Over the past 12 months, I’ve seen numerous articles on liquidating unwanted dead stock and excess inventory. In fact, we published an article several months ago exploring the advantages of using Internet websites (such as www.tradeout.com, www.surplusbin.com, and www.industrymart.com) to assist in the liquidation of unwanted stock. But liquidating unwanted stock using the Internet (or any other method) is not always successful. Why? For the simple reason that in order to sell something, a potential buyer must exist.

Can’t everything be sold at some price? Unfortunately, no. Last week, a distributor gave me an example of material that cannot be sold, at any reasonable price. He has an assortment of repair parts for obsolete equipment. This equipment is not in service anywhere! No one could use any of these items except maybe as a rather ugly door stop. Because the parts are made of a combination of glass, plastic, and steel, they cannot even be sold as scrap. The only practical thing he can do with this stuff is to throw it out in order to free up the warehouse space for other items. That is, bury it! His company will be out what they paid for this inventory as well as the expense incurred in buying, receiving, and maintaining the material in stock.

Please avoid having to throw out inventory. Whenever you buy a new product, consider its “burial risk.” Look at the following diagram:


Inventory’s Risk of Burial
Inventory's Risk of Burial


Products in the bottom left quadrant (“High Risk”) have a very specific use and are just sold to one or two customers. You are taking a great risk stocking these products unless your customer has given you a firm commitment (e.g., a purchase order signed in blood) that he or she will buy whatever quantity of the item you must purchase from the vendor. If you don’t have this commitment and the customer goes out of business, stops using the part, or begins buying it from your competitor, you will be forced to plan the burial ceremony for the remaining inventory.

Items located in the upper left quadrant (“Moderate Chance”) are less likely to need burial. Even though these items are only sold to a limited number of customers, they have multiple uses or applications. A good salesperson can monitor your customers’ demand for these items so that you can adjust stock levels as usage increases or decreases over time.

The bottom right quadrant also contains items with a moderate chance of needing burial. Even though these products are sold to many customers, they have a limited number of uses or applications. But even if one of these products was replaced by a new and improved model, at least some of your customers probably would be candidates to purchase your remaining inventory (though at a substantial discount). And, because of the wide appeal of these products, you also might find success liquidating them through an Internet site. This type of “remnant” inventory usually doesn’t require burial.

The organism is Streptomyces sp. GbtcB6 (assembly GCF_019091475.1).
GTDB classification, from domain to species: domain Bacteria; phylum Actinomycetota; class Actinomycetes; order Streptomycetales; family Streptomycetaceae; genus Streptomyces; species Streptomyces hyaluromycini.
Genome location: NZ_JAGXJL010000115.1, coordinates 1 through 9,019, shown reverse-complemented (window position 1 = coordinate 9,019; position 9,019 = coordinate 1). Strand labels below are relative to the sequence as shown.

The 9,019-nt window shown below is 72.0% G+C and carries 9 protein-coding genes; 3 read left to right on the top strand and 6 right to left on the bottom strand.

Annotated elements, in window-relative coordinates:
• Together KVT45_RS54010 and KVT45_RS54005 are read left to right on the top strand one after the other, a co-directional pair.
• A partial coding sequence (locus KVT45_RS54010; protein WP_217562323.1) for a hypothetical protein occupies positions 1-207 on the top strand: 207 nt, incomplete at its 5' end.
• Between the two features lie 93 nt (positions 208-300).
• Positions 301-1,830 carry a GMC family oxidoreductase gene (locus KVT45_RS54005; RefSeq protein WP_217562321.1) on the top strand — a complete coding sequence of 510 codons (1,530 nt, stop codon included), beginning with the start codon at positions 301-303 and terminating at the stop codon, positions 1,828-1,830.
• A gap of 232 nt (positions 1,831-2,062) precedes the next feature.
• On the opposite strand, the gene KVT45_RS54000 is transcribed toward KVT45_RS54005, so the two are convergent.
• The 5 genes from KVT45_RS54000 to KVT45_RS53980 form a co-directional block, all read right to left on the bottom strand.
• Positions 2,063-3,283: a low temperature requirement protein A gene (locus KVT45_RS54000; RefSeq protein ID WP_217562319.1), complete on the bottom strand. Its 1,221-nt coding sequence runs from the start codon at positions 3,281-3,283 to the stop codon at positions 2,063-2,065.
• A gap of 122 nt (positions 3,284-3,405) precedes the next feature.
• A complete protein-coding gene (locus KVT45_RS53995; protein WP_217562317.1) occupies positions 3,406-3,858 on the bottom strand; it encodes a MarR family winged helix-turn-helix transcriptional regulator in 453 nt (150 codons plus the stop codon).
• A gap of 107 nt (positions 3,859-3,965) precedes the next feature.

Finally, the products in the upper right quadrant have the least risk of needing burial. These items are commonly used, in many applications, by a large number of customers. Excess inventory of these products usually can be sold by reducing the price, offering salespeople an incentive to move the product, utilizing an Internet liquidation site, substituting the product for a less expensive model, or some other means.

Whenever you analyze whether to stock a product or determine customer prices, consider the burial risk factor. Keep track of the percentage of products falling into each quadrant of the chart displayed above that cannot be sold at any price, and must be thrown out. This equation represents the percentage of inventory that must be buried:


Quantity That Is Eventually Thrown Out
Original Purchase Quantity
x 100


For example, you might normally have to throw out 10% of the purchased stock of items that fall into the bottom left “high risk” quadrant. This “scrap” factor should be included in gross margin and pricing decisions. Say you purchase one of these items for $10 and want to receive a 30% margin on sales of the item. Typically you would set the price at $14.29:


Gross Margin = Sales$ – Cost$
= $14.29 – $10.00
= 30%


But the 10% of the original purchase quantity that, on average, will be thrown out must be paid for out of the amount of the item that actually sells. So, we’ll calculate a gross margin based on a cost of $11.00 ($10.00 + 10%). We’ll have to set a selling price of $15.72 to maintain the same 30% gross margin:


Gross Margin = Sales$ – Cost$
= $15.72 – $11.00
= 30%


Always consider a new item’s burial risk factor when setting customer prices. Fortunately, most products whose remnant stock will need to be thrown out tend to be less competitive and price-sensitive. Why? Because they are sold to a limited number of customers and have few uses. There isn’t much of a market for them.

You are much better off planning for the inevitable burial of inventory that cannot be sold than letting it take you by surprise. If competition does not allow you to include a burial risk factor in your pricing:

  • Consider whether or not you need to really stock the product. After all, you are taking a significant chance on absorbing a loss.
  • If you must stock the product, be sure that other profitable sales will compensate you for your probable losses.

After all, isn’t our primary goal to be profitable?